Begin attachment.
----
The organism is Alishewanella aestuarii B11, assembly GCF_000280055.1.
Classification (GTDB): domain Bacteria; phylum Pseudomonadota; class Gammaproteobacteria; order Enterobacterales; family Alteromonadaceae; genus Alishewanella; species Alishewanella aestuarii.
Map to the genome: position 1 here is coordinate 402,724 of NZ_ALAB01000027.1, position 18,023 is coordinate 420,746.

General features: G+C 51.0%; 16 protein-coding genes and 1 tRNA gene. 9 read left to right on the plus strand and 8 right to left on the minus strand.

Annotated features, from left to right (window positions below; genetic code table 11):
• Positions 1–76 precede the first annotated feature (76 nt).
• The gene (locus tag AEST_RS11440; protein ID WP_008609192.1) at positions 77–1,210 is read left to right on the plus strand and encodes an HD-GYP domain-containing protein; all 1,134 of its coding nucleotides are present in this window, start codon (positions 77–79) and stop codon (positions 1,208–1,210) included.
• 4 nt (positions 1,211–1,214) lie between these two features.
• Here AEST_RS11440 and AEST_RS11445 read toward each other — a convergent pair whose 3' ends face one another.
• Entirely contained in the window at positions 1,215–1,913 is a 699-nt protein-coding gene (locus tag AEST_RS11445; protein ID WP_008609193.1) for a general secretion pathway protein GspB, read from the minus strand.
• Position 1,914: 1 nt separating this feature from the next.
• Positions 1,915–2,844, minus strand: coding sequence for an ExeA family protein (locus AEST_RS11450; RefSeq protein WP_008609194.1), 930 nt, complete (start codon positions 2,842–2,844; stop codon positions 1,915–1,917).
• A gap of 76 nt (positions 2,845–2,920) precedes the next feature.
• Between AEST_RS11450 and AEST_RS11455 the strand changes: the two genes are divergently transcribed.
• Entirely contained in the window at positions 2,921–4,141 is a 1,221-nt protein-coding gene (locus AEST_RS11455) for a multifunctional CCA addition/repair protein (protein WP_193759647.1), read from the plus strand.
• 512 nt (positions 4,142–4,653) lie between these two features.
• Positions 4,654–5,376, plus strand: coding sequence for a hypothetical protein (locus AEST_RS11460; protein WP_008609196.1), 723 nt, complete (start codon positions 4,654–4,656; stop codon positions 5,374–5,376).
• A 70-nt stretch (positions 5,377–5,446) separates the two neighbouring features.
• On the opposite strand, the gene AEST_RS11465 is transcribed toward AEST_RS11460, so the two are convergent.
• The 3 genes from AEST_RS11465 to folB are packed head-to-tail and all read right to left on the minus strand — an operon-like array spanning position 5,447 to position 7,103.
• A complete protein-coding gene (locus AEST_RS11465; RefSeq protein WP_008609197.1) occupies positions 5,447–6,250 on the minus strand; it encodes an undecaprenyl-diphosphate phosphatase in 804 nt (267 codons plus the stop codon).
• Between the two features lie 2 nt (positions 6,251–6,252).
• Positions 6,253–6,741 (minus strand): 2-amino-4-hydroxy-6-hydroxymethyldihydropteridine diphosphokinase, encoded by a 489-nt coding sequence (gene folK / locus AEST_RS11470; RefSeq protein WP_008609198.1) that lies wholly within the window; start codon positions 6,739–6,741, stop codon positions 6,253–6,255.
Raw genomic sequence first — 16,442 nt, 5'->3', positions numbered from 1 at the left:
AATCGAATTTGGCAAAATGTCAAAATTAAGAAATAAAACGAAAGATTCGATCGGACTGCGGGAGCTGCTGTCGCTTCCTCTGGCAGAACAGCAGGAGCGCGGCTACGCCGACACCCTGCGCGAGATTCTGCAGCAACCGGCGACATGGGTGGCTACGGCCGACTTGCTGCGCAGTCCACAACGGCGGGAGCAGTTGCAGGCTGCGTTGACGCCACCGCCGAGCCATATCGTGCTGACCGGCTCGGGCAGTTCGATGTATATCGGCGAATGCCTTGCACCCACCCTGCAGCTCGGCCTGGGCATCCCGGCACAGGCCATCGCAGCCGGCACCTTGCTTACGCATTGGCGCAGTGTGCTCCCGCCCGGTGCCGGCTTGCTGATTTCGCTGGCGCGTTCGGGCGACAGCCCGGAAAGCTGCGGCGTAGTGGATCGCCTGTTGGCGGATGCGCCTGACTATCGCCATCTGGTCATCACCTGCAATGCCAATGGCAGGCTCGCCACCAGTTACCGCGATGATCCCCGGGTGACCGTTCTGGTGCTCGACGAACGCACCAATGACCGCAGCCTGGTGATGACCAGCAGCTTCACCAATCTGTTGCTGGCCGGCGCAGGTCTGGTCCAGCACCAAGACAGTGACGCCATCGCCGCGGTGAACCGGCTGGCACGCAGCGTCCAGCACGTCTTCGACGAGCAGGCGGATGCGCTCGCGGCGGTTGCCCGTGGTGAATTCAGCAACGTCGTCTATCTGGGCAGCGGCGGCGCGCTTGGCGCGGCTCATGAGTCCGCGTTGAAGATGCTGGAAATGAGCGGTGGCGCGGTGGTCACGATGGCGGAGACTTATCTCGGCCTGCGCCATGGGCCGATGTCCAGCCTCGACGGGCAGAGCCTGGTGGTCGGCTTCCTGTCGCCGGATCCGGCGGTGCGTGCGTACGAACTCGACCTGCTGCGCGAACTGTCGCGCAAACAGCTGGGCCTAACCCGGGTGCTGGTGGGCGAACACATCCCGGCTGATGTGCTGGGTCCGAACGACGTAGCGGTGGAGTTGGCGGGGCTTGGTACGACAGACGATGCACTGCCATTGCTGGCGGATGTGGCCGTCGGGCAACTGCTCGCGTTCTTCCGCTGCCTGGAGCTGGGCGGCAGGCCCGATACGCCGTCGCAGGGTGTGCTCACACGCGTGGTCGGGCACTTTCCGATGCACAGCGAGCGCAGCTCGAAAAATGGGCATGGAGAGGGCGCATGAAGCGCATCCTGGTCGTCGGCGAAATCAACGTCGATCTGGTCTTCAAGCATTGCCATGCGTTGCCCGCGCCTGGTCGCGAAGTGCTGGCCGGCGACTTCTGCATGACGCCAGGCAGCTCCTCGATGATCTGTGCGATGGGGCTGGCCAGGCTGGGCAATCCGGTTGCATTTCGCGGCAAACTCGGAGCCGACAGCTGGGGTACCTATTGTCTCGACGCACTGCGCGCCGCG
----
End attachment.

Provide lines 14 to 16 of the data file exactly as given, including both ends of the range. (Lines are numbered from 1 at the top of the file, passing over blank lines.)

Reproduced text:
• Between AEST_RS11450 and AEST_RS11455 the strand changes: the two genes are divergently transcribed.
• Entirely contained in the window at positions 2,921–4,141 is a 1,221-nt protein-coding gene (locus AEST_RS11455) for a multifunctional CCA addition/repair protein (protein WP_193759647.1), read from the plus strand.
• 512 nt (positions 4,142–4,653) lie between these two features.